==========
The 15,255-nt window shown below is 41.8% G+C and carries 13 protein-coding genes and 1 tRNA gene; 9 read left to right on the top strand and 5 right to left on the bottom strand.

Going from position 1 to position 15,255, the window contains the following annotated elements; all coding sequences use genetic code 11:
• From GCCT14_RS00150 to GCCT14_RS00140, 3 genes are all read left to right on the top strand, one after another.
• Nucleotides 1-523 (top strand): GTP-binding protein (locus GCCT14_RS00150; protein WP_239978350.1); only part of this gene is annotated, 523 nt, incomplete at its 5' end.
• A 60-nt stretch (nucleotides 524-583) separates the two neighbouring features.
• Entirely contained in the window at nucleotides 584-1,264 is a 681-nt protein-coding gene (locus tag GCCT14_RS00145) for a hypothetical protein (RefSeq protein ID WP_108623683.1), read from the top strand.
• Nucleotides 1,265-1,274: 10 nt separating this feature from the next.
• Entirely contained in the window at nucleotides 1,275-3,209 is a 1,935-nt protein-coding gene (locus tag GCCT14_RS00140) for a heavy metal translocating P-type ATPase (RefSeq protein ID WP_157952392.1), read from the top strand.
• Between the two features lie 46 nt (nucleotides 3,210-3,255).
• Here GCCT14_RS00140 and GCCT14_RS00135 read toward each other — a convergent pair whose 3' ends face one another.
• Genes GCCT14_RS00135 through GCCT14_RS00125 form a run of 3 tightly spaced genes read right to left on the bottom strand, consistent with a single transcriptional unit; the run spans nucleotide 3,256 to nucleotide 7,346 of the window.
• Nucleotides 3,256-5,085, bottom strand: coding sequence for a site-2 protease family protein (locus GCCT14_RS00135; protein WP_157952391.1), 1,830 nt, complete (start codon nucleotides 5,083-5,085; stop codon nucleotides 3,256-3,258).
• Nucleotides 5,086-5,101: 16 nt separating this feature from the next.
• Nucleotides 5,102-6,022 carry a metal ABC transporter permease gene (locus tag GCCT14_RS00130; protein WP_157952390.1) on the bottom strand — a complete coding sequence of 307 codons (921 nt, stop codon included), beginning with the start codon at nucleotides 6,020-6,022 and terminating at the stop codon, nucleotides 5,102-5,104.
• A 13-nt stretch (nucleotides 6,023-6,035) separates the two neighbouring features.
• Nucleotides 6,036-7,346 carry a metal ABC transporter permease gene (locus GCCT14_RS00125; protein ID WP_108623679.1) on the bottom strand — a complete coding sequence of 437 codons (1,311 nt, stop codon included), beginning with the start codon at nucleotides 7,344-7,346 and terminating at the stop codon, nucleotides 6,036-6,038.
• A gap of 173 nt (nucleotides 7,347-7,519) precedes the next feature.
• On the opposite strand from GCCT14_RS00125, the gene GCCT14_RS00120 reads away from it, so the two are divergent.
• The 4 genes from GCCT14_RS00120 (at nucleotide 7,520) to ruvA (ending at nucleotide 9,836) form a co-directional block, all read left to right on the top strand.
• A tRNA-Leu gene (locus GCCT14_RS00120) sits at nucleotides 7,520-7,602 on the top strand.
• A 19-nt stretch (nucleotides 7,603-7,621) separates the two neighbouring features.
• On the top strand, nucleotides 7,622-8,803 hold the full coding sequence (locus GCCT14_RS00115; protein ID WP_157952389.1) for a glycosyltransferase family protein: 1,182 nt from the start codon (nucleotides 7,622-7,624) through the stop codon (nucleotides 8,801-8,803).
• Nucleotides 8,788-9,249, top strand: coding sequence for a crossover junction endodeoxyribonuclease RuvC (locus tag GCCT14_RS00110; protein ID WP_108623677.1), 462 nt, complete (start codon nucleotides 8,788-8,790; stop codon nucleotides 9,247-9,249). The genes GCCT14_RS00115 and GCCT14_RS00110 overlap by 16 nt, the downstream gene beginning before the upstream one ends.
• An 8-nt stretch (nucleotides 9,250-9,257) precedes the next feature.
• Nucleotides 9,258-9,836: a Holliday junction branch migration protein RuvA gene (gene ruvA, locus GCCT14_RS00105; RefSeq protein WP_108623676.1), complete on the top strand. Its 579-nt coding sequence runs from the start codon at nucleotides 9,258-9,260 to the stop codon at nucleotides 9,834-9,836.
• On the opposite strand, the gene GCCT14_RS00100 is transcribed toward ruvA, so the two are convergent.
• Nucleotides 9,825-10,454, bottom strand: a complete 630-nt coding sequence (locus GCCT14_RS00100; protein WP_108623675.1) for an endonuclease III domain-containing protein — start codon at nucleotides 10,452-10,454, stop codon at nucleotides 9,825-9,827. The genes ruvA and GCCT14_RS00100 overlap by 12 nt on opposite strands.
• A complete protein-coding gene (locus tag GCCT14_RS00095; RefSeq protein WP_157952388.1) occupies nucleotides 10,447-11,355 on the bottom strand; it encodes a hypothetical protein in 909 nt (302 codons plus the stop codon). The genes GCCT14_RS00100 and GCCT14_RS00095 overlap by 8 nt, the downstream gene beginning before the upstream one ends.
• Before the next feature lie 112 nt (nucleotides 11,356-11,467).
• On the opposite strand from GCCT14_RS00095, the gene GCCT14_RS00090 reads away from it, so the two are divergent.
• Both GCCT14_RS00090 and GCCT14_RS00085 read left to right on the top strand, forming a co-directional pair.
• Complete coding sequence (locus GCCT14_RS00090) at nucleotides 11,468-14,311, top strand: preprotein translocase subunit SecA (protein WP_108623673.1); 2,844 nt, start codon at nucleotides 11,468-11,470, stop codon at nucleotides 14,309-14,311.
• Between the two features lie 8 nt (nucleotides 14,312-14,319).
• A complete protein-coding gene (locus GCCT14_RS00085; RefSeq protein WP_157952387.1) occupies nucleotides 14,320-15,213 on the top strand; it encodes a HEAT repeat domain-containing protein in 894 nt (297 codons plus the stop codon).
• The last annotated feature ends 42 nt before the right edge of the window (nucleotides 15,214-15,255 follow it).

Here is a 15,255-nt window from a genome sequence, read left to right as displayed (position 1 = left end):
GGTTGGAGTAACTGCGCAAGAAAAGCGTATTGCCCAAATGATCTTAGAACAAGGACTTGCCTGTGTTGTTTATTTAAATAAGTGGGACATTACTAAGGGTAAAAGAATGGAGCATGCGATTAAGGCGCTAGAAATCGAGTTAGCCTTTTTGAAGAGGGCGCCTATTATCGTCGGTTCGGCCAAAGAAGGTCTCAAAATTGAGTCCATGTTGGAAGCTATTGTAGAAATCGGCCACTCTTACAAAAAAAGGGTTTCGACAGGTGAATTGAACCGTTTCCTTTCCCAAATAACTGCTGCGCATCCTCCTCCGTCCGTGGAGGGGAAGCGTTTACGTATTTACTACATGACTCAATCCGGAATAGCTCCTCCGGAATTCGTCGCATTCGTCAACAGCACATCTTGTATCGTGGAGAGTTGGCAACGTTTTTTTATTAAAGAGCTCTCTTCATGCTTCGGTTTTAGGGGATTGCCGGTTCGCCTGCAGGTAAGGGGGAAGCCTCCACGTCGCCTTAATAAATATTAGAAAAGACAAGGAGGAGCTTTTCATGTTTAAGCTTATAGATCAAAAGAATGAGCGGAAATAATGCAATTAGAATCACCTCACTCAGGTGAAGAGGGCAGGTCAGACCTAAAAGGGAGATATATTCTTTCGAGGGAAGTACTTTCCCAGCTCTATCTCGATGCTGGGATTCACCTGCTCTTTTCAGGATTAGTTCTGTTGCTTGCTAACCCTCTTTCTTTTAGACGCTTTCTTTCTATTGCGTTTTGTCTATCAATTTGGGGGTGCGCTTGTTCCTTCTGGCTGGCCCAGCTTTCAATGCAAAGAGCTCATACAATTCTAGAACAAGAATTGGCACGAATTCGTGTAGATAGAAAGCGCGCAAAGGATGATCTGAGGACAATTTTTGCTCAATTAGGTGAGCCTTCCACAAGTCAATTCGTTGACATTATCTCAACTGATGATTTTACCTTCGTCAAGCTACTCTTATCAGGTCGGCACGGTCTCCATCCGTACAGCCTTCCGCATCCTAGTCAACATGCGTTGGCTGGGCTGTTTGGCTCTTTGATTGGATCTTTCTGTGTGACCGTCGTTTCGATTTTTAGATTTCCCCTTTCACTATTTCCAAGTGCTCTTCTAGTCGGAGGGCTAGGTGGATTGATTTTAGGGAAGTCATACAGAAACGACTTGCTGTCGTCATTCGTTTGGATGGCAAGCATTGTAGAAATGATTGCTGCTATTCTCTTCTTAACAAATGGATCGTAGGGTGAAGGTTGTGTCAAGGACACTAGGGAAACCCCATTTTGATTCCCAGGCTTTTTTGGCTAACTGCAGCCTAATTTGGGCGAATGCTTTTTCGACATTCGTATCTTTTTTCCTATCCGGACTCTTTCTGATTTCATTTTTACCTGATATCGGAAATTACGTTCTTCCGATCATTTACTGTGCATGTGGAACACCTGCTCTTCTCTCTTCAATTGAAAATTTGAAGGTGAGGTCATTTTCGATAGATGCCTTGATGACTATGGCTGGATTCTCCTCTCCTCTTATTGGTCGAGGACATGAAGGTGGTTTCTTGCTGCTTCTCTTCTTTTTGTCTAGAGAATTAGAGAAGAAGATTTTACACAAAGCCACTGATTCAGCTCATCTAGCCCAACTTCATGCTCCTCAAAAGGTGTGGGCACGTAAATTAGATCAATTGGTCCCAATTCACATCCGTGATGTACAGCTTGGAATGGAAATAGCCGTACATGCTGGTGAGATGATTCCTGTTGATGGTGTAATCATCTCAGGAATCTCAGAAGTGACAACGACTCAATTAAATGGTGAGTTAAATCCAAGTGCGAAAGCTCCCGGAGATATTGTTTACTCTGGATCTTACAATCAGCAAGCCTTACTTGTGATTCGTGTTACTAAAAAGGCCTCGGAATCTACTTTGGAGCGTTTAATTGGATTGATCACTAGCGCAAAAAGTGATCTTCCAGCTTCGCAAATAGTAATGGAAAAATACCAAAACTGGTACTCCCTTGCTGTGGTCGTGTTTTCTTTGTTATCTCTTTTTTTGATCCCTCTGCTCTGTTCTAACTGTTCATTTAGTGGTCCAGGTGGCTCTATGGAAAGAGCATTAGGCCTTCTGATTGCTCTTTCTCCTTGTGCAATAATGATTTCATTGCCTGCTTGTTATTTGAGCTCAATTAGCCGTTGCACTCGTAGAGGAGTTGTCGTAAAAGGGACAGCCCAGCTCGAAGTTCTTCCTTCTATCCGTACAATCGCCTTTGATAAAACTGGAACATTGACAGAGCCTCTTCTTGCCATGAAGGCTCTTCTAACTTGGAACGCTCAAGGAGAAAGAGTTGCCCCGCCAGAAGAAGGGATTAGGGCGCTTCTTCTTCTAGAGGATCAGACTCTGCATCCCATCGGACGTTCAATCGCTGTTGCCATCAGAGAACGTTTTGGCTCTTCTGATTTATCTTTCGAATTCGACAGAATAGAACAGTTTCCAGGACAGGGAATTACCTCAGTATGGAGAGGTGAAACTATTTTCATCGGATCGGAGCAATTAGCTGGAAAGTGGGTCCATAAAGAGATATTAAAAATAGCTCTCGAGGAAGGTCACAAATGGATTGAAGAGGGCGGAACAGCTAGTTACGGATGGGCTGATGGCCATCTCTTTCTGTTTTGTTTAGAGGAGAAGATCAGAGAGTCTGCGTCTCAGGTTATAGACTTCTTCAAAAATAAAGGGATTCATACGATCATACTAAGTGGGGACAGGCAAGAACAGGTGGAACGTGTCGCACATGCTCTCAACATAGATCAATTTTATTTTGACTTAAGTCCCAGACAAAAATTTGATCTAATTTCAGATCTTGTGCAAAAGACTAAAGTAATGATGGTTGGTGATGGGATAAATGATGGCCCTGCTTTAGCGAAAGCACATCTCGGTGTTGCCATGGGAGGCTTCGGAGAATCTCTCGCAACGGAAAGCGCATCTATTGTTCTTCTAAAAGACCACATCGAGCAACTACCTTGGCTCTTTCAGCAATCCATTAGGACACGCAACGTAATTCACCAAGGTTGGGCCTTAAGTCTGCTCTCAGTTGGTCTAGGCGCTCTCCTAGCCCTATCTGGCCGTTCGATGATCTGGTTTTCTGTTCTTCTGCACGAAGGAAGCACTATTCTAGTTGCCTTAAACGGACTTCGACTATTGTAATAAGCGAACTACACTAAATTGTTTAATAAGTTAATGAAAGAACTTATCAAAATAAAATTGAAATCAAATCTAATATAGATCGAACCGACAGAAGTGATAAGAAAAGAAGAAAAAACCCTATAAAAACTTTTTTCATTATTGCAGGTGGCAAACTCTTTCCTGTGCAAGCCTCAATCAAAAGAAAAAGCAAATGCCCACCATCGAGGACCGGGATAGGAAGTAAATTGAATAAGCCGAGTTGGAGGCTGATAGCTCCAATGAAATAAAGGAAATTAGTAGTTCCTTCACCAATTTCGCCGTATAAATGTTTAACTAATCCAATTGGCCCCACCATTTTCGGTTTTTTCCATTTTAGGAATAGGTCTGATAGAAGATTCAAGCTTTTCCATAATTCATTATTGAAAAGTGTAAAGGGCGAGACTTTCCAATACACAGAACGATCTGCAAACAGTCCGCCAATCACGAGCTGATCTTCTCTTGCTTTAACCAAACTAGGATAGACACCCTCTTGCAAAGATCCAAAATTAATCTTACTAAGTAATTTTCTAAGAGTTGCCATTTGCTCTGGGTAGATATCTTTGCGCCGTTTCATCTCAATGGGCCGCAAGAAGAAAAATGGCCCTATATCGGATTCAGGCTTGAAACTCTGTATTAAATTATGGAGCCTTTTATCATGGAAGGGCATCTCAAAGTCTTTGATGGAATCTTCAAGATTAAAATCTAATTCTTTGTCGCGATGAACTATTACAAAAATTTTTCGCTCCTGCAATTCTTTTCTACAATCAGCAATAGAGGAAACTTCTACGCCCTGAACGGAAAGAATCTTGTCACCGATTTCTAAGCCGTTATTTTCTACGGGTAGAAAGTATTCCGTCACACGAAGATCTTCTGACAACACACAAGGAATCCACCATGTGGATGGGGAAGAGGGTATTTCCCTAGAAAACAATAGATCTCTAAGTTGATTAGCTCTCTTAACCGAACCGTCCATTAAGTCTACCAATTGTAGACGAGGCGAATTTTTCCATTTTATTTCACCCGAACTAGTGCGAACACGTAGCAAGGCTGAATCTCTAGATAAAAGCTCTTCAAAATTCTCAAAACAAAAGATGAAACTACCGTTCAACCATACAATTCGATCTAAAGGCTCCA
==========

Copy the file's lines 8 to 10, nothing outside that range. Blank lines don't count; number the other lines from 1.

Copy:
• Entirely contained in the window at nucleotides 1,275-3,209 is a 1,935-nt protein-coding gene (locus tag GCCT14_RS00140) for a heavy metal translocating P-type ATPase (RefSeq protein ID WP_157952392.1), read from the top strand.
• Between the two features lie 46 nt (nucleotides 3,210-3,255).
• Here GCCT14_RS00140 and GCCT14_RS00135 read toward each other — a convergent pair whose 3' ends face one another.